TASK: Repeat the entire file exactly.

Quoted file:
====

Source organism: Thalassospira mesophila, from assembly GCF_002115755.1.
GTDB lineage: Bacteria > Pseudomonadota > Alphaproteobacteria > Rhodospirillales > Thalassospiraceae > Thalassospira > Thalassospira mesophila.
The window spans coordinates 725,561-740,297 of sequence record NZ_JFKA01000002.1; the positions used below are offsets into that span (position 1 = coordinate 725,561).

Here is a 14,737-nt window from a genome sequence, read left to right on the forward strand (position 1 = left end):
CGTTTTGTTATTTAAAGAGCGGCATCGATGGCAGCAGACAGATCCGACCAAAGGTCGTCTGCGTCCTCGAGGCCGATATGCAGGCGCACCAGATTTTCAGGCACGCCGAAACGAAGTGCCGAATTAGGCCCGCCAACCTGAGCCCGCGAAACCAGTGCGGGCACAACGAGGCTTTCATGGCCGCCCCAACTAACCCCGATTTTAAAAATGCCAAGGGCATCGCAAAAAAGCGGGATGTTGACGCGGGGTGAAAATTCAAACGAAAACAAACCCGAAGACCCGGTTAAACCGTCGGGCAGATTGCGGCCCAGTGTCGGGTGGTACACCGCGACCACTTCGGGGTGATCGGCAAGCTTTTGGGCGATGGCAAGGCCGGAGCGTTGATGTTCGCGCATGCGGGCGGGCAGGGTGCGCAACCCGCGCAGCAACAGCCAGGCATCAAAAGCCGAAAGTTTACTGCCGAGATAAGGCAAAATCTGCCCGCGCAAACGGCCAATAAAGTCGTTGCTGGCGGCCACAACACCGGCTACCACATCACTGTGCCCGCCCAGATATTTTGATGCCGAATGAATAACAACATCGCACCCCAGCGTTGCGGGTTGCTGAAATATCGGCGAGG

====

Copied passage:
Source organism: Thalassospira mesophila, from assembly GCF_002115755.1.
GTDB lineage: Bacteria > Pseudomonadota > Alphaproteobacteria > Rhodospirillales > Thalassospiraceae > Thalassospira > Thalassospira mesophila.
The window spans coordinates 725,561-740,297 of sequence record NZ_JFKA01000002.1; the positions used below are offsets into that span (position 1 = coordinate 725,561).

Here is a 14,737-nt window from a genome sequence, read left to right on the forward strand (position 1 = left end):
CGTTTTGTTATTTAAAGAGCGGCATCGATGGCAGCAGACAGATCCGACCAAAGGTCGTCTGCGTCCTCGAGGCCGATATGCAGGCGCACCAGATTTTCAGGCACGCCGAAACGAAGTGCCGAATTAGGCCCGCCAACCTGAGCCCGCGAAACCAGTGCGGGCACAACGAGGCTTTCATGGCCGCCCCAACTAACCCCGATTTTAAAAATGCCAAGGGCATCGCAAAAAAGCGGGATGTTGACGCGGGGTGAAAATTCAAACGAAAACAAACCCGAAGACCCGGTTAAACCGTCGGGCAGATTGCGGCCCAGTGTCGGGTGGTACACCGCGACCACTTCGGGGTGATCGGCAAGCTTTTGGGCGATGGCAAGGCCGGAGCGTTGATGTTCGCGCATGCGGGCGGGCAGGGTGCGCAACCCGCGCAGCAACAGCCAGGCATCAAAAGCCGAAAGTTTACTGCCGAGATAAGGCAAAATCTGCCCGCGCAAACGGCCAATAAAGTCGTTGCTGGCGGCCACAACACCGGCTACCACATCACTGTGCCCGCCCAGATATTTTGATGCCGAATGAATAACAACATCGCACCCCAGCGTTGCGGGTTGCTGAAATATCGGCGAGG